Plastic fastener 31 is preferably in the form of a conventional heavy duty plastic fastener. In particular, plastic fastener 31 is preferably in the form of an H-shaped heavy duty fastener of the type sold by Avery Dennison Corporation as part of the Extra Heavy Duty T-End™ system. Specifically, plastic fastener 31 is preferably in the form of a 3 inch plastic member which includes a first end shaped to define a cross-bar 33 (also commonly referred to as a “T-bar”), a second end similarly shaped to define a cross-bar 35 (also commonly referred to as a “T-bar”), and a thin filament 37 interconnecting cross-bars 33 and 35.

Plastic fastener 31 is preferably mass-produced in a unitary form known commonly as fastener stock. The fastener stock is constructed in a clip-type assembly in which individual plastic fasteners 31 are arranged in a spaced, side-by-side orientation, with the respective cross-bars 33 and 35 parallel to one another, each of cross-bars 35 being joined to a common, orthogonally-disposed runner bar 39 by a severable connector 41, as seen most clearly in FIG. 23. The aforementioned fastener clip is typically manufactured through the process of injection molding.

Preferably, plastic fasteners 31 are used to secure together cushioning layer 21-1, foam layers 23, 25 and 27, and outer layer 29 at approximately 2 inch intervals. As seen most clearly in FIG. 1, with a fastener 31 dispensed through the aforementioned layers, cross-bar 33 lies flat against the top surface of outer layer 29 and cross-bar 35 lies flat against the bottom surface of cushioning layer 21-1.

It should be noted that additional layers may be inserted into mattress 11 without departing from the spirit of the present invention. Specifically, FIG. 2 shows a pillow top 41 which may be inserted into mattress 11 for additional support and comfort. Pillow top 41 comprises a thin fabric layer 43 (e.g., a thin, non-woven sheet of polyethylene) which may be of the type commonly referred to in the art as Versare fabric. Pillow top 41 additionally comprises first, second and third layers of foam 45, 47 and 49 which are stacked in proper alignment on fabric layer 43.

Preferably, pillow top 41 is inserted into mattress 11 between foam layer 27 and outer layer 29. A fastener 50, similar in construction to fastener 31 but potentially having a different overall length, may be used to couple together layers 43, 45, 47, and 49, as seen most clearly in FIG. 2, prior to the insertion of pillow top 41 into mattress 11. Also, a fastener similar in construction to fastener 31 but potentially having a greater overall length may be driven through all of layers 21, 23, 25, 27, 43, 45, 47, 49 and 29.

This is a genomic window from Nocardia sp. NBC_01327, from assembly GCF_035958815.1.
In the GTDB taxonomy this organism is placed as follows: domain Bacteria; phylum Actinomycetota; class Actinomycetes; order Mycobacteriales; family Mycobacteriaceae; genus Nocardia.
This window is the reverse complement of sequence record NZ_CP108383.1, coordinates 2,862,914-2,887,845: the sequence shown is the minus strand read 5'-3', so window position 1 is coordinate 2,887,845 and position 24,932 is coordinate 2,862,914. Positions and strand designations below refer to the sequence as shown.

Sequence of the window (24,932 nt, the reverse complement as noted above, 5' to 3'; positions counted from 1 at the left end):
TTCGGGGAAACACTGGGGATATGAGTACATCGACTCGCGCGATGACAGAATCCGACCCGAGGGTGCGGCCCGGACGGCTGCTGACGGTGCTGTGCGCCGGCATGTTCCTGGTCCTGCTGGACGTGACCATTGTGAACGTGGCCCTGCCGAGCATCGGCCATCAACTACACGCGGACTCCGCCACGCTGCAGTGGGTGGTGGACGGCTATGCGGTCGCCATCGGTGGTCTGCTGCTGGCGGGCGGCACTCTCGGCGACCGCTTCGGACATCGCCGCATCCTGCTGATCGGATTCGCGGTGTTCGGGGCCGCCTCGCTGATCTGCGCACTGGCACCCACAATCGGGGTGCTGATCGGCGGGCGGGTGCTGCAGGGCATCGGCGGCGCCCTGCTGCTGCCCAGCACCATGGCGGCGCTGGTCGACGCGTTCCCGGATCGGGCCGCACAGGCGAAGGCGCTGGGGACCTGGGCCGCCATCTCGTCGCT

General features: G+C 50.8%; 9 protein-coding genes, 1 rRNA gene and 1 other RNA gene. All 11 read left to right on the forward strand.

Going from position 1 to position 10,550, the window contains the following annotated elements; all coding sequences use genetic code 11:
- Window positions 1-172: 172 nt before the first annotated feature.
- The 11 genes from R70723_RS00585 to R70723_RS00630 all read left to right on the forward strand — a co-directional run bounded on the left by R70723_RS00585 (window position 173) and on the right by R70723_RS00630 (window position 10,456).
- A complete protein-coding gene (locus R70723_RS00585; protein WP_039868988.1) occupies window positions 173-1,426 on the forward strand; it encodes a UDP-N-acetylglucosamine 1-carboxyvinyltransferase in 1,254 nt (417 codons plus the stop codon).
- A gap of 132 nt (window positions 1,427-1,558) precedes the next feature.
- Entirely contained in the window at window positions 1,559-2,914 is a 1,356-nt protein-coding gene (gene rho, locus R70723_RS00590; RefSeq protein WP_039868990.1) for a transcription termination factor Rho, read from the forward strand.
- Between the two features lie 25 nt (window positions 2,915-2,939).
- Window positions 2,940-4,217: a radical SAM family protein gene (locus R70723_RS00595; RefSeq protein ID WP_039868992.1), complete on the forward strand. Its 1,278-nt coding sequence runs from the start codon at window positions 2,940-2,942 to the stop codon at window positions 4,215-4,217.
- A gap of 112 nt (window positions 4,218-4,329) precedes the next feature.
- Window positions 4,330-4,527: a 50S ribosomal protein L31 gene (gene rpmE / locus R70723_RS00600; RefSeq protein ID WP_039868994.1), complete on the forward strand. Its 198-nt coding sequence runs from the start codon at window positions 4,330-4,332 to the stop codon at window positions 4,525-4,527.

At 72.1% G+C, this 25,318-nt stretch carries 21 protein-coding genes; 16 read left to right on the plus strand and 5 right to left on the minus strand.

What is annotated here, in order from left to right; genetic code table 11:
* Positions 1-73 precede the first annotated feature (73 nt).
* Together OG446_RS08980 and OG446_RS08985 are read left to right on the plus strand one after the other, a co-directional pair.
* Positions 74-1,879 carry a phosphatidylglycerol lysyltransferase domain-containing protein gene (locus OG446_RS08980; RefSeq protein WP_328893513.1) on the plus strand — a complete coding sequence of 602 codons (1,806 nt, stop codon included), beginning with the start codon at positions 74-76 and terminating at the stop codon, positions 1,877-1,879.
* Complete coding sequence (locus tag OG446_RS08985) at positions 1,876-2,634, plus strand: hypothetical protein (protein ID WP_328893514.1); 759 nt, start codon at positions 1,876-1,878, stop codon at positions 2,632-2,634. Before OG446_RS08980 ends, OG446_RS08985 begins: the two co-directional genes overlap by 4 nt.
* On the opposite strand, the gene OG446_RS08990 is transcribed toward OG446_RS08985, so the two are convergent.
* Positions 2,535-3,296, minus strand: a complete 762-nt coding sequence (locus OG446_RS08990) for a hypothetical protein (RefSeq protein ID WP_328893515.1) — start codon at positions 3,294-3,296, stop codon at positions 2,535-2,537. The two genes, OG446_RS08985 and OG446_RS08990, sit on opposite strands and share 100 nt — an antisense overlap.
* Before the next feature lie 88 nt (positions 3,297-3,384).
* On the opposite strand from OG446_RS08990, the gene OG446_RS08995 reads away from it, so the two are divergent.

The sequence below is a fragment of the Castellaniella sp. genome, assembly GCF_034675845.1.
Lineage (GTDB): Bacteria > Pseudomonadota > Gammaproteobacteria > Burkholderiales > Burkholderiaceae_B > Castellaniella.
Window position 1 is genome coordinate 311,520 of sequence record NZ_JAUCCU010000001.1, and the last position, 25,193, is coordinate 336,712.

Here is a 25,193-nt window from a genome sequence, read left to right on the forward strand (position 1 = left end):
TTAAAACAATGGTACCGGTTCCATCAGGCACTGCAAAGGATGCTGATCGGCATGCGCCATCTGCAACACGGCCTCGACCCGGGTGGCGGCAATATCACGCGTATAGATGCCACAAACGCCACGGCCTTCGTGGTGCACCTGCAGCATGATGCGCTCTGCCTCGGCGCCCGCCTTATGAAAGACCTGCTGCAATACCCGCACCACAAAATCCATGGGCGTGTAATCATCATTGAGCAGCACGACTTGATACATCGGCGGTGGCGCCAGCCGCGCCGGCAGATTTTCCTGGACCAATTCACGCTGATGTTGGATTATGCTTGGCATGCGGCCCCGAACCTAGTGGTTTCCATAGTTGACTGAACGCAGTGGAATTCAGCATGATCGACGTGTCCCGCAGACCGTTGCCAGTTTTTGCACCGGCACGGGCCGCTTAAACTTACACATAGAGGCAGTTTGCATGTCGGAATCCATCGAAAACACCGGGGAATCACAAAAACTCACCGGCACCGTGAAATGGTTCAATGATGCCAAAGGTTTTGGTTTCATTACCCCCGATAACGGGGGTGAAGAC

It should also be noted that layers may be removed from mattress 11 without departing from the spirit of the present invention. Specifically, FIG. 3 shows a mattress 51 which differs in construction from mattress 11 in that mattress 51 does not include foam layers 23, 25 and 27. Because mattress 51 is substantially thinner than mattress 11, mattress 51 preferably includes a fastener 53 which has a shorter overall length than fastener 31.

Referring now to FIGS. 4(a)-(e), there are shown various views of a first embodiment of a tool for use in dispensing one or more plastic fasteners, said tool being constructed according to the teachings of the present invention and identified generally by reference numeral 211. As will be described further below, tool 211 is designed principally for use in installing heavy-duty plastic fasteners, such as fastener 31, through multiple layers of a mattress, such as mattress 11.

Tool 211 is an air compression powered fastener dispensing tool. Preferably, tool 211 is derived from an SPU4M model, extra heavy duty T-end fastener dispensing tool of the type manufactured and sold by Avery Dennison Corporation of Pasadena, Calif. which has been modified in a number of ways, as will be described in detail herein.

Tool 211 comprises a protective housing 213 which is constructed of a rigid and durable material. As seen most clearly in FIG. 5, housing 213 comprises a right side casing 215 (shown in isolation in FIGS. 6(a) and 6(b)) and a left side casing 217 (shown in isolation in FIGS. 7(a) and 7(b)) which are secured together using the combination of a lock washer 219 and a cap screw 221 at one or more locations. As seen most clearly in FIGS. 4(a)-(e), a four-sided handle 223 (shown in isolation in FIG. 8) constructed of a soft material, such as foam rubber, is wrapped around a portion of right and left side casings 215 and 217 and is held in place by any conventional means (e.g., through the use of hook and pile type fasteners). In this manner, handle 223 facilitates the gripping of hand-operated tool 211, which is highly desirable.